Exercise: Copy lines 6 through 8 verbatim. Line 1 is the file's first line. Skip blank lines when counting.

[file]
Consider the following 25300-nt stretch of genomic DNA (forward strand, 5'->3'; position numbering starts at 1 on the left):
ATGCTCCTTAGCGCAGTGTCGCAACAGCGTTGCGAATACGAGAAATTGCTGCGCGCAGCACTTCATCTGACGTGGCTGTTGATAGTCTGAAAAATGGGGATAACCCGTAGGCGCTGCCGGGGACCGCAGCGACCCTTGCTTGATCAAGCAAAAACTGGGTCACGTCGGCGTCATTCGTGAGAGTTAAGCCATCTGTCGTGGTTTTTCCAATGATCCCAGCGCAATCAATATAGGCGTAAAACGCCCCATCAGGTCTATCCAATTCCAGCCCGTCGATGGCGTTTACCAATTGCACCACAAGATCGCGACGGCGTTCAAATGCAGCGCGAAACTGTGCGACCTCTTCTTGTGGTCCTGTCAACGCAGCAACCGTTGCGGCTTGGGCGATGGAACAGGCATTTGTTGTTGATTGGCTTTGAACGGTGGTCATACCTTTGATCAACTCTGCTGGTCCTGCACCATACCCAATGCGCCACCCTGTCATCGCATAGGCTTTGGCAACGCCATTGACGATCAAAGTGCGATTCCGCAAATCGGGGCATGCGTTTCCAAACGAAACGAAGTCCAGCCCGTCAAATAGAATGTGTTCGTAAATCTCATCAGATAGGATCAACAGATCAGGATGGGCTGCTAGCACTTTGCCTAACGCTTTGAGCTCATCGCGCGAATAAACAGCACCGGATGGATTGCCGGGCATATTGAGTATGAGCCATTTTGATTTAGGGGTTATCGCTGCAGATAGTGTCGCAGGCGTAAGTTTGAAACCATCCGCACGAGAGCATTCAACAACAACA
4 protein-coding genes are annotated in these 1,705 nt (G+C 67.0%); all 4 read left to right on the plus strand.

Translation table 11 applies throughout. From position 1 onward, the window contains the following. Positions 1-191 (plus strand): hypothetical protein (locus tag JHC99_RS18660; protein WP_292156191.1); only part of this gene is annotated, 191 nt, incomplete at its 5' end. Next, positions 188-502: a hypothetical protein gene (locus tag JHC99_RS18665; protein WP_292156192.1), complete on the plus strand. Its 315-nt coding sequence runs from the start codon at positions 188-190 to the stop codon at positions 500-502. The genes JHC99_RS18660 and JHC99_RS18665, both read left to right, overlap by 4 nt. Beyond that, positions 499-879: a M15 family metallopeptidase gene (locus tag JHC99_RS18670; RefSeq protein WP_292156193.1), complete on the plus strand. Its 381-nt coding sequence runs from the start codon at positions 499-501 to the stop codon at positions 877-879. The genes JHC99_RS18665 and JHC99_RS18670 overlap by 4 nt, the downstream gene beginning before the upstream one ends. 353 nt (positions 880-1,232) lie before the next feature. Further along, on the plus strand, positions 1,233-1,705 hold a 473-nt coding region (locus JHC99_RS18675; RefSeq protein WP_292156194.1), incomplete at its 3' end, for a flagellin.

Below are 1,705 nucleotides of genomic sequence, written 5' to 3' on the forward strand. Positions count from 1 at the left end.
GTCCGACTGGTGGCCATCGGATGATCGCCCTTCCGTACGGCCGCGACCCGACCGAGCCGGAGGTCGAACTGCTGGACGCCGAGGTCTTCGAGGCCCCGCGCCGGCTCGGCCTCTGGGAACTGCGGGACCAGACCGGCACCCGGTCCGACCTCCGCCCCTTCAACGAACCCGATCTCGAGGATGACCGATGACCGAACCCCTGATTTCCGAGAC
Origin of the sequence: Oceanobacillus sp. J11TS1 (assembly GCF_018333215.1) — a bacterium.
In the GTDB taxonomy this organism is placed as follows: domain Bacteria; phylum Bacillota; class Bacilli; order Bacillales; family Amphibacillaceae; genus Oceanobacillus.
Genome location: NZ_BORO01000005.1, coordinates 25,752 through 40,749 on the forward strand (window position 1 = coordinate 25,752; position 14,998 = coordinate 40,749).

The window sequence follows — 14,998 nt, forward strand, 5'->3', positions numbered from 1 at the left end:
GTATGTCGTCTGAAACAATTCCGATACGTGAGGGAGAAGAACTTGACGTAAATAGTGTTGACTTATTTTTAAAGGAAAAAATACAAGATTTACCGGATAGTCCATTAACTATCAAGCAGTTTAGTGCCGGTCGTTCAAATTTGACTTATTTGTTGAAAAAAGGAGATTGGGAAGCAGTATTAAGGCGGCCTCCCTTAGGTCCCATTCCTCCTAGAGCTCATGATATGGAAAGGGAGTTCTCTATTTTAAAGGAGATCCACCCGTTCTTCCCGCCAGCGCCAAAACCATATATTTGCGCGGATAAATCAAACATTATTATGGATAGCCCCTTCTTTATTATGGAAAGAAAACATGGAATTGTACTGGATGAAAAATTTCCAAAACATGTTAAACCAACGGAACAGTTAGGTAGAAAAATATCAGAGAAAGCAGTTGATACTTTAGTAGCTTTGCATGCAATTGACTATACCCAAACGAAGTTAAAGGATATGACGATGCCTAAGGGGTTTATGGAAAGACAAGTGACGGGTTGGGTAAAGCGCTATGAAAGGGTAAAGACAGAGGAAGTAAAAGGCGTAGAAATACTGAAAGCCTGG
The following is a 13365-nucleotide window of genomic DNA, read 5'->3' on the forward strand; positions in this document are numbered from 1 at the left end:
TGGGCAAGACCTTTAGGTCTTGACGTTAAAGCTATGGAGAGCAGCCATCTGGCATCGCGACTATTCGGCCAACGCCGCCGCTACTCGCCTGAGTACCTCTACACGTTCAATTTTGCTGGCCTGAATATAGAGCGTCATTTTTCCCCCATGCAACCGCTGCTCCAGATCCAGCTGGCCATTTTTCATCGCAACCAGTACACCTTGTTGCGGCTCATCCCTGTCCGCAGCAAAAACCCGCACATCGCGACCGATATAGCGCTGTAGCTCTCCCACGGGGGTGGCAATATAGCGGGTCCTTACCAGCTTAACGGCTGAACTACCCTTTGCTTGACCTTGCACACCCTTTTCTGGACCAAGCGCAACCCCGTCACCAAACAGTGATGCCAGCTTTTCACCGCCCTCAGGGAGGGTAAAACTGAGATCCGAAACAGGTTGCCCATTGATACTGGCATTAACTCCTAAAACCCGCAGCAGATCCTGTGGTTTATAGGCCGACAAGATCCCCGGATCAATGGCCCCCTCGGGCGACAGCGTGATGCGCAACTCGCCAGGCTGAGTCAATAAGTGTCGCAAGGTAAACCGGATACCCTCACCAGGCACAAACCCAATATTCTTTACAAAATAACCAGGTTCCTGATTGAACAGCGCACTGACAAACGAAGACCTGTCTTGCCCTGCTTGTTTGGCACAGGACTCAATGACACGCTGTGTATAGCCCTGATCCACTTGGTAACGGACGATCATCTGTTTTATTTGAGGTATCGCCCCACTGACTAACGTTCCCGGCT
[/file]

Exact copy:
GTCCGACTGGTGGCCATCGGATGATCGCCCTTCCGTACGGCCGCGACCCGACCGAGCCGGAGGTCGAACTGCTGGACGCCGAGGTCTTCGAGGCCCCGCGCCGGCTCGGCCTCTGGGAACTGCGGGACCAGACCGGCACCCGGTCCGACCTCCGCCCCTTCAACGAACCCGATCTCGAGGATGACCGATGACCGAACCCCTGATTTCCGAGAC
Origin of the sequence: Oceanobacillus sp. J11TS1 (assembly GCF_018333215.1) — a bacterium.
In the GTDB taxonomy this organism is placed as follows: domain Bacteria; phylum Bacillota; class Bacilli; order Bacillales; family Amphibacillaceae; genus Oceanobacillus.